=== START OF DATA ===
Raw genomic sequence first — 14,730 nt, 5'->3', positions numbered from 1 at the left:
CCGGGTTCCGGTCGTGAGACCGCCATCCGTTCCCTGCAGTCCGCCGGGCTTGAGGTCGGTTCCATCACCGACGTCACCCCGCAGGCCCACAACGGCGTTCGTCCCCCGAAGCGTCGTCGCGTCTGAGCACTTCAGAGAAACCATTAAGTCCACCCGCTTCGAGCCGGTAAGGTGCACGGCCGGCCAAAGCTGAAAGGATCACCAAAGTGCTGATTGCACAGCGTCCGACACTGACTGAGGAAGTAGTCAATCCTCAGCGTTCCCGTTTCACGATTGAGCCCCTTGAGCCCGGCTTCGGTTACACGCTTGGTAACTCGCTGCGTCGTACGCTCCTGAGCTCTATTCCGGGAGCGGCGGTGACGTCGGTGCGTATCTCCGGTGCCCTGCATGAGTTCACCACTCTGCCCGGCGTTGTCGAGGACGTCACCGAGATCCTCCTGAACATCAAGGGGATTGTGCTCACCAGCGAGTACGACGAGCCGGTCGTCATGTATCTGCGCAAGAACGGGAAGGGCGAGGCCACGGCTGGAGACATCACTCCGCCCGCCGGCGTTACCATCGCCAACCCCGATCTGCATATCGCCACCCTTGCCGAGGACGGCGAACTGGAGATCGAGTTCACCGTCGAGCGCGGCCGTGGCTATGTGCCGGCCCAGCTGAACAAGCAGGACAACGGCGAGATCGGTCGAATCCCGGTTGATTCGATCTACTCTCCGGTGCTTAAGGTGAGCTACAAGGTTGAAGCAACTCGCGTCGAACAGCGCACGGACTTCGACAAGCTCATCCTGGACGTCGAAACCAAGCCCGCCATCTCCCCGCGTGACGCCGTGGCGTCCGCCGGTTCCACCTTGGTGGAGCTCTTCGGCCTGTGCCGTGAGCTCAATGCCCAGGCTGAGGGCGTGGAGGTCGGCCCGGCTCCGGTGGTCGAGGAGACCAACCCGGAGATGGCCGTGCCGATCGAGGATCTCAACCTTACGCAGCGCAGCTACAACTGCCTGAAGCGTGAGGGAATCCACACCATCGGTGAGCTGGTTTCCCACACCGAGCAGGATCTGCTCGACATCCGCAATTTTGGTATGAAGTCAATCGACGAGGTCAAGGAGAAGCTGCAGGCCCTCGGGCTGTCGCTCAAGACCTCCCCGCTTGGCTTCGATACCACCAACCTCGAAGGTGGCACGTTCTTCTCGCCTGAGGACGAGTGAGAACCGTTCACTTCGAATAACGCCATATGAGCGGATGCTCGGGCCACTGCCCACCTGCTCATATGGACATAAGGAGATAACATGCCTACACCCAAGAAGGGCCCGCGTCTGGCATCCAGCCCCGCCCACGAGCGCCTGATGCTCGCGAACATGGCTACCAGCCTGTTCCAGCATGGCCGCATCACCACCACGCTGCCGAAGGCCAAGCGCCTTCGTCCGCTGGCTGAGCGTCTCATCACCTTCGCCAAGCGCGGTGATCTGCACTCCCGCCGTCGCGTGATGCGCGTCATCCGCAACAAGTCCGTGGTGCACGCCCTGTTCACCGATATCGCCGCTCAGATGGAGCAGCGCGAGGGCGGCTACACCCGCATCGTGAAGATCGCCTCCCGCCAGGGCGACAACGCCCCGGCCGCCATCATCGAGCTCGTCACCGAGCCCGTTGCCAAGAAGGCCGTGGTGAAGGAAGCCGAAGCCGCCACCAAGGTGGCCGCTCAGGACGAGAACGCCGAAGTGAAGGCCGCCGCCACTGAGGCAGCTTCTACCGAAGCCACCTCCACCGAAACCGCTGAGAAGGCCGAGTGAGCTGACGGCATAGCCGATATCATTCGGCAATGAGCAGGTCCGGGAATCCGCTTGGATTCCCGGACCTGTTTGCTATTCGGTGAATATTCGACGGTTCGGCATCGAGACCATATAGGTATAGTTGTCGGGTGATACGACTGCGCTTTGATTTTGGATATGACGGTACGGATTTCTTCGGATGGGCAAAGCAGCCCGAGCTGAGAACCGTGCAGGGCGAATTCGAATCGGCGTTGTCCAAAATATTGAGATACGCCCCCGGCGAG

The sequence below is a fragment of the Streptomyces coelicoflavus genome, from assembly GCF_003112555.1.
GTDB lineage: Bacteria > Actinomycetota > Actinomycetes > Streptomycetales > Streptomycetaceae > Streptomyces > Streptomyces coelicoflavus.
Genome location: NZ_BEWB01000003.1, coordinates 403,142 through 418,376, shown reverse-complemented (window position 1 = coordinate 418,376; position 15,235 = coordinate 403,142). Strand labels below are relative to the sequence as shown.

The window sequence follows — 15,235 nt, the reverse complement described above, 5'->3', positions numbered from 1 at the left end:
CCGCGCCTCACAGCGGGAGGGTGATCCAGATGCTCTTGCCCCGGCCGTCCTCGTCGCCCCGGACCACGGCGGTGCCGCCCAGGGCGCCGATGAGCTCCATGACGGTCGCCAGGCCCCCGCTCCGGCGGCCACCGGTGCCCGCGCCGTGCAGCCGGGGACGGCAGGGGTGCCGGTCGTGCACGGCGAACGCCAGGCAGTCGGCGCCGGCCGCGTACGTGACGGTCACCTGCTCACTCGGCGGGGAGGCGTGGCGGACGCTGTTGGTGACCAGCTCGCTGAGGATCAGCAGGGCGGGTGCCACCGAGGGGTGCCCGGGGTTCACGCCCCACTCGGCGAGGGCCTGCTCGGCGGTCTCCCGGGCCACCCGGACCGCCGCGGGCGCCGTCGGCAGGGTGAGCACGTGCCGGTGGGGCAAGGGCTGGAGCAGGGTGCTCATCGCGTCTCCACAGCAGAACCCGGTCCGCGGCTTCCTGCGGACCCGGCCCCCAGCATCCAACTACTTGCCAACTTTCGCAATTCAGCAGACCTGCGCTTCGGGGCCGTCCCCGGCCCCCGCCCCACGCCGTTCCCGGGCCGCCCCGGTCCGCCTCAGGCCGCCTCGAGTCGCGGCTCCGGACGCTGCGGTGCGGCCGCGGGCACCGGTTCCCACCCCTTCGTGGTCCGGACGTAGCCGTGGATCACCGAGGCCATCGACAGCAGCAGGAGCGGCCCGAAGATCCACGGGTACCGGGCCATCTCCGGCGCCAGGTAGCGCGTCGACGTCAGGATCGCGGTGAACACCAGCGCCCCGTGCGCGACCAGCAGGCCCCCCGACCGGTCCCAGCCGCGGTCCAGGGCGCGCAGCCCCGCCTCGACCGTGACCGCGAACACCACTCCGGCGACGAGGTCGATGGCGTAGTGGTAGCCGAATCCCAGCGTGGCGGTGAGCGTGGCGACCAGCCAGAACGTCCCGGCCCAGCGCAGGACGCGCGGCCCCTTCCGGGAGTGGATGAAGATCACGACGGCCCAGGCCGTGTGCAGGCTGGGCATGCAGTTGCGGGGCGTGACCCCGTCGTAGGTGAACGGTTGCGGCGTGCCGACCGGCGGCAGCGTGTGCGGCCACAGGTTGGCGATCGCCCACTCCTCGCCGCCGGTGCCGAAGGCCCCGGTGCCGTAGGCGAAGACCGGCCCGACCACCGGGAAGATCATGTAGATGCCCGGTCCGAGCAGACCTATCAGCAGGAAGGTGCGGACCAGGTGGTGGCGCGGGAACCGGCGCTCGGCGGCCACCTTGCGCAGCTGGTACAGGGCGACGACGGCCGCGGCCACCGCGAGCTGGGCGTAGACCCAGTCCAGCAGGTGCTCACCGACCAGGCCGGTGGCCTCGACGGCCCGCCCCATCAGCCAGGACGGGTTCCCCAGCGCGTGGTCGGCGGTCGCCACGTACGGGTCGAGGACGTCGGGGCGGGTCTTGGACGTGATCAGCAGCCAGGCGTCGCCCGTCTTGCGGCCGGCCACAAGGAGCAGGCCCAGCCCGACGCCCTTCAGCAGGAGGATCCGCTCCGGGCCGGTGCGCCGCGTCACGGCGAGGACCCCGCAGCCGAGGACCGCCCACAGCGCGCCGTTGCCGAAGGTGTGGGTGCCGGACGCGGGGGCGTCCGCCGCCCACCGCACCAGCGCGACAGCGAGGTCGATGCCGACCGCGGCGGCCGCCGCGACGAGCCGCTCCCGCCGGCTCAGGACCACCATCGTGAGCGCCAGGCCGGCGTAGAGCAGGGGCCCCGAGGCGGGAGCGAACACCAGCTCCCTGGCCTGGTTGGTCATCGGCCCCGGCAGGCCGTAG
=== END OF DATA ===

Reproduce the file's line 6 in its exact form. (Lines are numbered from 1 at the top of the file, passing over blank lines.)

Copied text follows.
The window sequence follows — 15,235 nt, the reverse complement described above, 5'->3', positions numbered from 1 at the left end: